25 Apr 2023

Investment scams remain prevalent as rise in living costs sees people taking greater risks

  • One in four willing to take more financial risks during cost-of-living crisis
  • Six in ten would agree to invest if they were told they could double their money in a year
  • Nationwide data shows investment scams accounted for 36% of all cases in 2022, with £5K average claim
  • Society data shows South East investment scam hot spots – Kent, London, Essex – recorded most victims
  • Nationwide urges members to contact its dedicated Scam Checker Service if in any doubt about an investment

Financially squeezed Brits risk falling victim to investment scams as they are lured by too-good-to be-true returns and get-rich-quick schemes, reveals research from Nationwide Building Society.

Britain’s biggest building society is urging any members who are even remotely concerned or doubtful about an investment opportunity to use the Society’s Scam Checker Service, which is available in branch or by calling a 24/7 freephone number (0800 030 4057). If the payment goes ahead and the member is subsequently scammed, unless Nationwide told the member not to proceed, they will be fully reimbursed. 

Households up and down the country are feeling the pressure from the rising cost of living, leading to just under a quarter (24%) of those surveyed saying they would be willing1 to take more risks to make money.

The poll of over 3,000 people2 highlights more than six in ten (61%)3 would agree to an investment promising to double their money in a year, with eight per cent agreeing to invest straight away without doing any of their own research to avoid missing out.

Nationwide’s internal data shows that in 2022, investment scams accounted for 36 per cent of all scam cases with an average claim of £4,919. When it comes to different age groups, those aged 65 plus accounted for 25 per cent of the total number of investment scams reported in 2022 (down from 35% in 2021), whereas reports of investment scams from 25 to 34s accounted for 16 per cent of the total investment scam reports in 2022 (up from 12 per cent in 2021).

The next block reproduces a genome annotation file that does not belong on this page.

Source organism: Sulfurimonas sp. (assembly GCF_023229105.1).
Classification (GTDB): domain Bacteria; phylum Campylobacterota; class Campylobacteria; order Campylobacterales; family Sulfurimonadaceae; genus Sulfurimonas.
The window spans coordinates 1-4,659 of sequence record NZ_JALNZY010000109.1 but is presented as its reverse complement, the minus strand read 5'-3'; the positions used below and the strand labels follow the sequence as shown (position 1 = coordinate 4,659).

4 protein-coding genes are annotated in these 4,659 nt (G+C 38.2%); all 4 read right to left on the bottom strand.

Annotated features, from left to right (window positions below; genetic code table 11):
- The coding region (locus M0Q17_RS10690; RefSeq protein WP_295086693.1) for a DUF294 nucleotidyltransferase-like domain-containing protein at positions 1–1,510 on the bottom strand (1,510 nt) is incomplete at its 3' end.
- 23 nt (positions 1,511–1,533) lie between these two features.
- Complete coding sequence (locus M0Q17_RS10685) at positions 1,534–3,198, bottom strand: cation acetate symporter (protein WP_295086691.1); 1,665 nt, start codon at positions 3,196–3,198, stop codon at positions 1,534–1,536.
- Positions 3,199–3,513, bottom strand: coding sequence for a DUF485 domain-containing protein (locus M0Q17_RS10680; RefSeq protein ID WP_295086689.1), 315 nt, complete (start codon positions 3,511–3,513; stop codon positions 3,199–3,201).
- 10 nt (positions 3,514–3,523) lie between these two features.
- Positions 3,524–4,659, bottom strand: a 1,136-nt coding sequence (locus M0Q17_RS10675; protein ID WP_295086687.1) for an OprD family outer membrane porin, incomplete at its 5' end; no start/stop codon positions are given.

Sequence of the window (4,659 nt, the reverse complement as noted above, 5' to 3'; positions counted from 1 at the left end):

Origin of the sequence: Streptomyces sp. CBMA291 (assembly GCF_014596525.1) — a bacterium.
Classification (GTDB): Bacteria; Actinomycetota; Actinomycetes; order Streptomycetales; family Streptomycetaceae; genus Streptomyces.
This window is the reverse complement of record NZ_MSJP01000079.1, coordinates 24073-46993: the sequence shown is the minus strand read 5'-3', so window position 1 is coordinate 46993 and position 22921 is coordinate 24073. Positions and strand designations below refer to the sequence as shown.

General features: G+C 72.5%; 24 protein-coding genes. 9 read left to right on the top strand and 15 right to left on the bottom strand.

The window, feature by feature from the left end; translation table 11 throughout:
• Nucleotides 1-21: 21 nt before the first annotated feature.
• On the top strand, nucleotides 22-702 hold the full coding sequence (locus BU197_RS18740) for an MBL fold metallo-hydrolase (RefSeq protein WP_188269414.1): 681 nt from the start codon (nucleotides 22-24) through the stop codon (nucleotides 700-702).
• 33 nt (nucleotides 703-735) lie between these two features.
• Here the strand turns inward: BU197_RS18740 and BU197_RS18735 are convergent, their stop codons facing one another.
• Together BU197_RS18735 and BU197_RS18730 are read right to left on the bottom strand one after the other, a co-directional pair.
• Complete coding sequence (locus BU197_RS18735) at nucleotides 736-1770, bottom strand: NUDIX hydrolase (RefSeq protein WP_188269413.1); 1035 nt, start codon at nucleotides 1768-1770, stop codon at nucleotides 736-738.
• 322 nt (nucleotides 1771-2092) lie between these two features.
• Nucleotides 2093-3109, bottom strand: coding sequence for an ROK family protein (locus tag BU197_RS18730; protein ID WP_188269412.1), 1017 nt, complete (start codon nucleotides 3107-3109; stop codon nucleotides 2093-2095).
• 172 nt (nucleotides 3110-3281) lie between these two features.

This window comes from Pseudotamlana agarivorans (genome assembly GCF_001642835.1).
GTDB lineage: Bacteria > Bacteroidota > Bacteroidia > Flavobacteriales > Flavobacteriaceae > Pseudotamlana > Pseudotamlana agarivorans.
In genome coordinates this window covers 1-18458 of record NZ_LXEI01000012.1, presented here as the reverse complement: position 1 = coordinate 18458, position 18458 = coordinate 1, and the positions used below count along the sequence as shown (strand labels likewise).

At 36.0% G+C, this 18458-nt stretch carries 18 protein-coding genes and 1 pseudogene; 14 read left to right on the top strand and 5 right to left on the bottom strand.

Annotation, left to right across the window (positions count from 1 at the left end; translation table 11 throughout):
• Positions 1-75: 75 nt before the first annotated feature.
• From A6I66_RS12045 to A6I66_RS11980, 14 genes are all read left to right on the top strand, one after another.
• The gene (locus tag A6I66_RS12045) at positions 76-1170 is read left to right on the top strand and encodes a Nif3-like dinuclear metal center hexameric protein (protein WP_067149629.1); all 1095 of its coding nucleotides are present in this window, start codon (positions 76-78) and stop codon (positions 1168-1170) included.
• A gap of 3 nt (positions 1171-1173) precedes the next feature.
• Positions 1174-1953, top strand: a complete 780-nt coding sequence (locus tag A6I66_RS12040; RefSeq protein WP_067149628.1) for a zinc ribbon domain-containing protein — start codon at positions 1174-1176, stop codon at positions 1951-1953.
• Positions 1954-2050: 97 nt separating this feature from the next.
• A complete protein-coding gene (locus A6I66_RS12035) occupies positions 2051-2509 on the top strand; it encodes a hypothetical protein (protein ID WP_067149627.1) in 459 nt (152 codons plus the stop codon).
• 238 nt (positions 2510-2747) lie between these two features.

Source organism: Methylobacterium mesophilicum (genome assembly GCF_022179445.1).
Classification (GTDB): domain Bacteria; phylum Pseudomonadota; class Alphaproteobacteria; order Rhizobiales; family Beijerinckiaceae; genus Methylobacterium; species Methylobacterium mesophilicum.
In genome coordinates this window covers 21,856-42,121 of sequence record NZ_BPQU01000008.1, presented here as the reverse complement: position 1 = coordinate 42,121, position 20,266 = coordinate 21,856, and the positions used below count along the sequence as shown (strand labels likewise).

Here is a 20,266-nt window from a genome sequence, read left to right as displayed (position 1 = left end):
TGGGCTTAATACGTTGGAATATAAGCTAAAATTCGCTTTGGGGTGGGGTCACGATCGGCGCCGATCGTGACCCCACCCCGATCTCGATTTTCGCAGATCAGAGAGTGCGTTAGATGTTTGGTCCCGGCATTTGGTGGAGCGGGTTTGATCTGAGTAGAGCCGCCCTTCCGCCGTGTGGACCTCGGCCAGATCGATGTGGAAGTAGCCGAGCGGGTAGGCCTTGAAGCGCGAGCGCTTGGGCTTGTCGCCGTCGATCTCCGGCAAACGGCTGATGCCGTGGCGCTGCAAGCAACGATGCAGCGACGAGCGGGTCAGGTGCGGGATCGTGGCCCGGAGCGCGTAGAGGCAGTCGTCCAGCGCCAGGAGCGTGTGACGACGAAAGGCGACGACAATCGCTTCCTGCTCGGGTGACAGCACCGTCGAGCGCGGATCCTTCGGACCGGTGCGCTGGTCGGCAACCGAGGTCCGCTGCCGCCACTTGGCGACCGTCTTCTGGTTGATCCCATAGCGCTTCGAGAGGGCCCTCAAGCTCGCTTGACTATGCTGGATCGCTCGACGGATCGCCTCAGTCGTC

Those in the South East were the most likely to be scammed, with Kent (6%), London (6%) and Essex (5%) taking the top three spots, closely followed by the West Midlands (5%), Middlesex (4%), Lancashire (4%) and Hampshire (3%)4.

On average, according to the poll, people have £18,504 to invest, although more than one in six (16%) say they would be willing to borrow money to invest, with 38 per cent of those who would borrow money doing so from friends and family.

For those with some money to invest, the top things they would invest in are property (35%), stocks and shares (34%), investment ISAs (28%), gold (24%), bonds and gilts (17%) and cryptocurrency (17%). When searching for a new investment, more than one in three (35%) would go to the website of a company they know, 32 per cent would use a search engine, 24 per cent would find an investment adviser online, while many would turn to social media (Facebook: 10%; Instagram: 9%; and TikTok: 9%).